Situated interview with Adnan Yahya, 11 March 2023. (Forensic Architecture, 2023)

During the situated testimony, Adnan testified to the following:

  • He was captured by Israeli forces on the beach and made to stay there for several hours, from the morning until the afternoon, at which point he and a friend were led by Israeli soldiers along the beach. After arriving at a known ‘sweet water’ well at the edge of the largest island by Tantura along the shore, he and his friend were led to the east, along a road into the main village cemetery.
  • Adnan was led to the southeastern corner of the cemetery where a circular pit, approximately 2-4 metres by 2-4 metres had been dug, and bodies had been piled up beside it.
  • Adnan did not dig the pit, nor did he carry the bodies to the site. The bodies had been carried to the location by other villagers. He did not know whether the people he buried were killed during battle or executed after the occupation of the village.
  • Adnan had no memory of wells, cacti, or trees in the immediate vicinity of the pit—but was certain it was located within the cemetery itself, as he had a clear memory of individual graves surrounding the pit. The pit was also located near the main east-west road that led to the railway tracks, and towards Adnan’s old school on the other side of the tracks.
  • Adnan and his friend were forced by Israeli soldiers to throw between approximately ten and twenty bodies into the pit. Adnan recounts that one of these bodies was the father of that friend, who was still breathing when they were forced to throw him in.

Situated interview with Adnan Yahya, 11 March 2023. (Forensic Architecture, 2023)

Adnan’s testimony regarding the existence of a mass grave inside the cemetery corroborates existing testimonies from other Palestinian witnesses. In Over Their Dead Bodies, while in-person at on the former Tantura site, al-Masry points in the direction of a particular execution site and mass grave; in another segment of the film, a different Tantura survivor, Nayed Sallam, indicates the location of a mass grave site within an archival image of Tantura from 23 May 1948. By geolocating the site and the image within our 3D model, we can confirm that they both point to the existence of a mass grave site located within the boundaries of the village’s main cemetery.

Diagram representing all locations testified to be sites of mass graves inside the main cemetery in the village of Tantura, sketched over an aerial image of the surrounding area. Image source: IAF, 1949. (Forensic Architecture, 2023)

Diagram representing all locations testified to be sites of mass graves inside the cemetery, sketched over a contemporary aerial image of the surrounding area. Image source: The Israeli Center for Public Affairs (OFEK), 7 June 2019. (Forensic Architecture, 2023)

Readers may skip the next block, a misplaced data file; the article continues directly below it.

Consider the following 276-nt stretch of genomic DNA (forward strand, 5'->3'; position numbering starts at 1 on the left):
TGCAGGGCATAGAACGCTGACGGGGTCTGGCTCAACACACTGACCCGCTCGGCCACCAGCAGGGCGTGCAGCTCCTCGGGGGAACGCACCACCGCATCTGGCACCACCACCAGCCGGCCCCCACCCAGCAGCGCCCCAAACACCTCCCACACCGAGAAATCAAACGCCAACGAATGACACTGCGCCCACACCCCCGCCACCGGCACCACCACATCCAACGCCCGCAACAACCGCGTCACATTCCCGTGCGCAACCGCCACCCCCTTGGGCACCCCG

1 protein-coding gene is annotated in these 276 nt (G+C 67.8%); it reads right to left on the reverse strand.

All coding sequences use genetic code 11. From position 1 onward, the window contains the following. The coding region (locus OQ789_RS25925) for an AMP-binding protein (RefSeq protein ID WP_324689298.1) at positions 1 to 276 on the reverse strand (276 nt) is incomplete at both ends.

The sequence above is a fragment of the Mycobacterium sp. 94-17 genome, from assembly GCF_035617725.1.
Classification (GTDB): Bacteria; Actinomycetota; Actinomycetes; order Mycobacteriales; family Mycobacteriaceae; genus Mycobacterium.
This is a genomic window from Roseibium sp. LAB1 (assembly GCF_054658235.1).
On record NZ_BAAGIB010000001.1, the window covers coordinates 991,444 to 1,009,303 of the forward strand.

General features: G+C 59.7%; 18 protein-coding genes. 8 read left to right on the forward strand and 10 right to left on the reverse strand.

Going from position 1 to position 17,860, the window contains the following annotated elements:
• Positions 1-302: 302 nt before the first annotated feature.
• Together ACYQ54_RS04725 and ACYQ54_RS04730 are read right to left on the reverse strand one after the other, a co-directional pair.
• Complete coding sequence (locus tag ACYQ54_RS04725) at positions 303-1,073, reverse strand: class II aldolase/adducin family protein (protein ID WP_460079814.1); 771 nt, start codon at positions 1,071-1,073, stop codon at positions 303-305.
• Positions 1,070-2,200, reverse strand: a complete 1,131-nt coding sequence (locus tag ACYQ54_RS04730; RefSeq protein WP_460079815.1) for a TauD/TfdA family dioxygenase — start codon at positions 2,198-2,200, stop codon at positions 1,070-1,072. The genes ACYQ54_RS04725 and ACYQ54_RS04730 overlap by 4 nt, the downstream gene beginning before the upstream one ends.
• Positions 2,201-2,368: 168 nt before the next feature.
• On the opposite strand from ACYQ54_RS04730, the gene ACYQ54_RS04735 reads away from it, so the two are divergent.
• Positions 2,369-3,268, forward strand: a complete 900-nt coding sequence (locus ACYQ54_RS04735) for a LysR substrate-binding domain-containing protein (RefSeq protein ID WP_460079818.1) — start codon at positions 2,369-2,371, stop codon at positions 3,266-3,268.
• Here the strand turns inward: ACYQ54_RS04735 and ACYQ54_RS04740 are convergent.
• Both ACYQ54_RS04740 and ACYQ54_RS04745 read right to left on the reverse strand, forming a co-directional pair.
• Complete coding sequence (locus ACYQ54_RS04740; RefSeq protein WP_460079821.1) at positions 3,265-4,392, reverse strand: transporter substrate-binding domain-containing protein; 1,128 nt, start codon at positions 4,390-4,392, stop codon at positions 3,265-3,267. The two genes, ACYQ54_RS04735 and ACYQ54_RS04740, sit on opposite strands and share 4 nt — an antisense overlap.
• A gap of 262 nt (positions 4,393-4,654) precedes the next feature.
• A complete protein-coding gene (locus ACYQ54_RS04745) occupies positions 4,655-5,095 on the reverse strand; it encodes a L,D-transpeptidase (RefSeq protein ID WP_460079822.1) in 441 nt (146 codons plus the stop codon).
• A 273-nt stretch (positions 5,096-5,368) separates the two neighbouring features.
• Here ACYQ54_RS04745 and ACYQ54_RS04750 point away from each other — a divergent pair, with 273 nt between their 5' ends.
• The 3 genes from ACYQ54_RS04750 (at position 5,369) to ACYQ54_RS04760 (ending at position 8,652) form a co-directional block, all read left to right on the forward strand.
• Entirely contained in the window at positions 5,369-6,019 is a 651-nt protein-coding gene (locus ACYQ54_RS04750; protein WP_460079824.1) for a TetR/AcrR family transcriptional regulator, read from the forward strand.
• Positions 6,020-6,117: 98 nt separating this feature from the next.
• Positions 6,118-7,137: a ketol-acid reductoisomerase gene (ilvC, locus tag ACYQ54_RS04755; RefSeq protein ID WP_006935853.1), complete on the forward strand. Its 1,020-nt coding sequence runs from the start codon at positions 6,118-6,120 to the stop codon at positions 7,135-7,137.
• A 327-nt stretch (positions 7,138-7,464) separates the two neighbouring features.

Two stills from Arab Loutfi’s Over Their Dead Bodies (2008). In still A, Mostafa al-Masry points to an area he describes as the site of a mass grave. In still B, Nayed Sallam points in a photograph to the site of a mass grave. Both sites are drawn and labelled above.

In comparing the 1947, 1949, and 1952 aerial images, we observed four ground disturbances—each between two and four metres in width and two and four metres in length, in the southeastern part of the main village cemetery, corresponding to the dimensions recollected by Adnan. It is our assessment that there likely exists at least one mass grave located inside the cemetery.


Today, the area consists of a cleared grass patch and a car park serving Dor Beach.

All that remains

Tantura is one of dozens of villages which have a documented record of massacres committed by Zionist and Israeli forces in Palestine between 1947 and 1948. These massacres can be divided according to different typologies, depending on whether they were conducted in villages, towns or cities, and according to whether they took place before the eviction of the population, in order to instigate it, in the killing of unarmed civilians during battle or systematically after the occupation of a locality.2


As in other Palestinian villages, the mass graves in Tantura have since been desecrated— destroyed, erased and built over—in a fashion consistent with the systematic targeting of historic Palestinian cemeteries in the country since 1948.

Sites likely and possible mass graves in Tantura marked over contemporary satellite image. Source: 7 June 2019, OFEK. (Forensic Architecture, 2023)

FA’s findings will become part of a historic legal initiative undertaken by Adalah, seeking the official recognition and demarcation of the sites of Palestinian mass graves. These findings, as well as a legal letter prepared by Adalah, were presented at a public screening and panel on 24 May 2023 at the Khashabi Theater in Haifa, alongside testimony from survivors of the massacre.